This page contains a Flash digital edition of a book.
HPC in the cloud is it real?


John Barr offers his take on the future of cloud


computing and HPC O


ptimising high-performance computing applications is all about understanding both the application and the target platform. HPC


developers worry about memory bandwidth, data placement, cache behaviour and the floating point performance of the target processors and compute accelerators in order to deliver the very best performance. Cloud computing, on the other hand, is all about virtualisation, which hides details of the target architecture from the application. Cloud offers both resource usage and business model flexibility, which is good – but perhaps not for HPC applications, or is it?


The transition from grid to cloud Te term grid computing became popular in technical computing circles around the turn of the century to describe an on-demand model for the use of distributed compute resources – the word ‘grid’ being chosen as it is analogous to the way that the power grid delivers pervasive access to electricity. Grid approaches could be used at many levels. One characterisation, proposed by Wolfgang Gentzsch while director of grid computing at Sun Microsystems, comprised cluster grids, enterprise grids, and the global grid. Cluster grids are now simply called clusters, for which grid middleware is used to ensure effective resource management. An enterprise grid has much in common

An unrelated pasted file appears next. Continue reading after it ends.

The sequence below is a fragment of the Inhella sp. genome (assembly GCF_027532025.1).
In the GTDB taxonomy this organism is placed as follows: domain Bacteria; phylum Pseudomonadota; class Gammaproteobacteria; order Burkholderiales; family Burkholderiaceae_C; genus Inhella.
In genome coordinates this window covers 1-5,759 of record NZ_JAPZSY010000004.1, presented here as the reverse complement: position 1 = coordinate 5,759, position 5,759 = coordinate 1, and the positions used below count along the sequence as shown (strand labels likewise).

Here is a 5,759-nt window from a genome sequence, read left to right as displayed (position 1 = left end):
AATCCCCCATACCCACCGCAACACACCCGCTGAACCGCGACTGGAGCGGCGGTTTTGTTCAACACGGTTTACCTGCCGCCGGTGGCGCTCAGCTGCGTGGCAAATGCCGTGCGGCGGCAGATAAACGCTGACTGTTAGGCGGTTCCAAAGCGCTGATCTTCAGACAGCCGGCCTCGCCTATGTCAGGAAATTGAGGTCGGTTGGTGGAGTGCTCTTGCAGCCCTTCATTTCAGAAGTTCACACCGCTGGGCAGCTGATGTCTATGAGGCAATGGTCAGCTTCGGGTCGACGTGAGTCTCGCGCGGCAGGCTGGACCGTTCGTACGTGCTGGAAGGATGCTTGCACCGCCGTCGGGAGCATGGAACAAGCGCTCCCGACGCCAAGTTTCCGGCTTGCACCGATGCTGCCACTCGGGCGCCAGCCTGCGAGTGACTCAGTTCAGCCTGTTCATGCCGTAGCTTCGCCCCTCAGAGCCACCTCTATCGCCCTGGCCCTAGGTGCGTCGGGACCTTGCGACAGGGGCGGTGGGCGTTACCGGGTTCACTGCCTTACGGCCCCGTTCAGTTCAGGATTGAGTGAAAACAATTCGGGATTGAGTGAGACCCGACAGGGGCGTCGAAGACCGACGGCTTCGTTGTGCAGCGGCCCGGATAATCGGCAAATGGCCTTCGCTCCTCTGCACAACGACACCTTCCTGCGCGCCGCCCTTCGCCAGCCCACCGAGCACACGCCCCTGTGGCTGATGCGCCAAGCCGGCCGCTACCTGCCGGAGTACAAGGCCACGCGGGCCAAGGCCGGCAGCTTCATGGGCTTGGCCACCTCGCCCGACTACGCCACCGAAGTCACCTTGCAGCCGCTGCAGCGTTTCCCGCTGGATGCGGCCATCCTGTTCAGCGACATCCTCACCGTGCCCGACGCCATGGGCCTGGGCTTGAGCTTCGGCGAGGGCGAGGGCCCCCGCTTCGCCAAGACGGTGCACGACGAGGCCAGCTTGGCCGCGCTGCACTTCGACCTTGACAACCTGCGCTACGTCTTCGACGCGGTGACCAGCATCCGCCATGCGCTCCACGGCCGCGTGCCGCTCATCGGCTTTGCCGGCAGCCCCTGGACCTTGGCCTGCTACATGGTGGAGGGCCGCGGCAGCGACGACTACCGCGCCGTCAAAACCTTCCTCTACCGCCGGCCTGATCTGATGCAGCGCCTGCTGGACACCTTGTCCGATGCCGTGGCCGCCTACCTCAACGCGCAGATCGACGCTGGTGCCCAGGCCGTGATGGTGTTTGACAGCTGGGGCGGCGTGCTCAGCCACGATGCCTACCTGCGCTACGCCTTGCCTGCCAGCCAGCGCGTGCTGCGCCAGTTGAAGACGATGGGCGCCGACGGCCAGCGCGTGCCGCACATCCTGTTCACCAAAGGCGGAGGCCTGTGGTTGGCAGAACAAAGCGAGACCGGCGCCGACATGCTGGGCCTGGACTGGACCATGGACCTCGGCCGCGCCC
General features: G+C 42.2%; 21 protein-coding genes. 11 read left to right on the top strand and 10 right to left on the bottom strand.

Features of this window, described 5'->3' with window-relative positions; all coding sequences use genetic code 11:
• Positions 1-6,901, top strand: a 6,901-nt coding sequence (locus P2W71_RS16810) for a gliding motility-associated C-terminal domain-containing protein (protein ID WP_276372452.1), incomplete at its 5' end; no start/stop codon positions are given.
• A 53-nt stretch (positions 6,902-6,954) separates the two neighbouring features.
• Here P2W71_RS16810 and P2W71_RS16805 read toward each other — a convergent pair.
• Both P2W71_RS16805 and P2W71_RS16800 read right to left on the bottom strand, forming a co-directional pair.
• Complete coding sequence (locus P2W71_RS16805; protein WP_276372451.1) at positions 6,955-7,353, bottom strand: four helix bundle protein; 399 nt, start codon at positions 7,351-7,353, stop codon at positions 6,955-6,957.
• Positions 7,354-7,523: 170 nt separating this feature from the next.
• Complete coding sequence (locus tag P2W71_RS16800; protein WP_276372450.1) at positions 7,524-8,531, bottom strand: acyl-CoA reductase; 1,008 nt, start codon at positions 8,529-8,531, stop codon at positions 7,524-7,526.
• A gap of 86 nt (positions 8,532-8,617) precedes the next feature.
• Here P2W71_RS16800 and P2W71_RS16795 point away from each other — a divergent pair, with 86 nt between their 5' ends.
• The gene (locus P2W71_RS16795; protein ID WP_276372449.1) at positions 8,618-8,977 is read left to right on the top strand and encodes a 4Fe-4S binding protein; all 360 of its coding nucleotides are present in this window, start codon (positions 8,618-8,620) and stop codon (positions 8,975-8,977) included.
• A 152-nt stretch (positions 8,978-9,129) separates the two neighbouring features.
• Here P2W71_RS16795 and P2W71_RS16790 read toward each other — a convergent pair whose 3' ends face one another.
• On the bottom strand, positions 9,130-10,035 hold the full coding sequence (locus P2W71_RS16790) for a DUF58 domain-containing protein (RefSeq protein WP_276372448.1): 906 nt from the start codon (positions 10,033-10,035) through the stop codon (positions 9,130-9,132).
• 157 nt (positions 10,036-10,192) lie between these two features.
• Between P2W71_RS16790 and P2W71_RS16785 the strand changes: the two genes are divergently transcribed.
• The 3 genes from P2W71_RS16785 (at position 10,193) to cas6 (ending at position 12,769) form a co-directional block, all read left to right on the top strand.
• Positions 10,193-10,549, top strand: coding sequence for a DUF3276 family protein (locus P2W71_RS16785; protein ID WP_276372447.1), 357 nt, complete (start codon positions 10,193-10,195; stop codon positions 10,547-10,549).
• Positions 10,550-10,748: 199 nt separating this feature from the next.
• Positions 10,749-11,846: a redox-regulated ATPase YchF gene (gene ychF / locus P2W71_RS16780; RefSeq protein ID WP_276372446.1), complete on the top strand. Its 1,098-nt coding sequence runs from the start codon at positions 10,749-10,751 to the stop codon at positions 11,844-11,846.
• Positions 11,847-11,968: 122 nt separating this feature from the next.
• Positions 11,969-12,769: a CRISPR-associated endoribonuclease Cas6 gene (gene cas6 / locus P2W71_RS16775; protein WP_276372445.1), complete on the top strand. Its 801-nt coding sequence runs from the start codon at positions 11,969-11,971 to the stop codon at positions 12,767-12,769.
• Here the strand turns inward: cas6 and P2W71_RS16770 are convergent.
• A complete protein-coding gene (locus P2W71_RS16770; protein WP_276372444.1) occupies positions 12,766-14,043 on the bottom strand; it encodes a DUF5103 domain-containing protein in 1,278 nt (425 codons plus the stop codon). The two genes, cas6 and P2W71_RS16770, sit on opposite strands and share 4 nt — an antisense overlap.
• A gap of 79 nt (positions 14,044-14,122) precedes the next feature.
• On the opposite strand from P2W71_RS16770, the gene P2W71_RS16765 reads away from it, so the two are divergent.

with what is now called a private cloud, while public clouds and the global grid have many similarities. Tere are many definitions of both grid and cloud computing. Te exact terminology doesn’t really matter, the key points being that the emergence of cloud computing owed much to the work of the pioneers in grid computing, and that a major difference between grid and cloud is the exploitation of virtualisation in the cloud, although


38 SCIENTIFIC COMPUTING WORLD


virtualisation is oſten not included in HPC- specific cloud offerings. HPC systems deliver insight to scientists and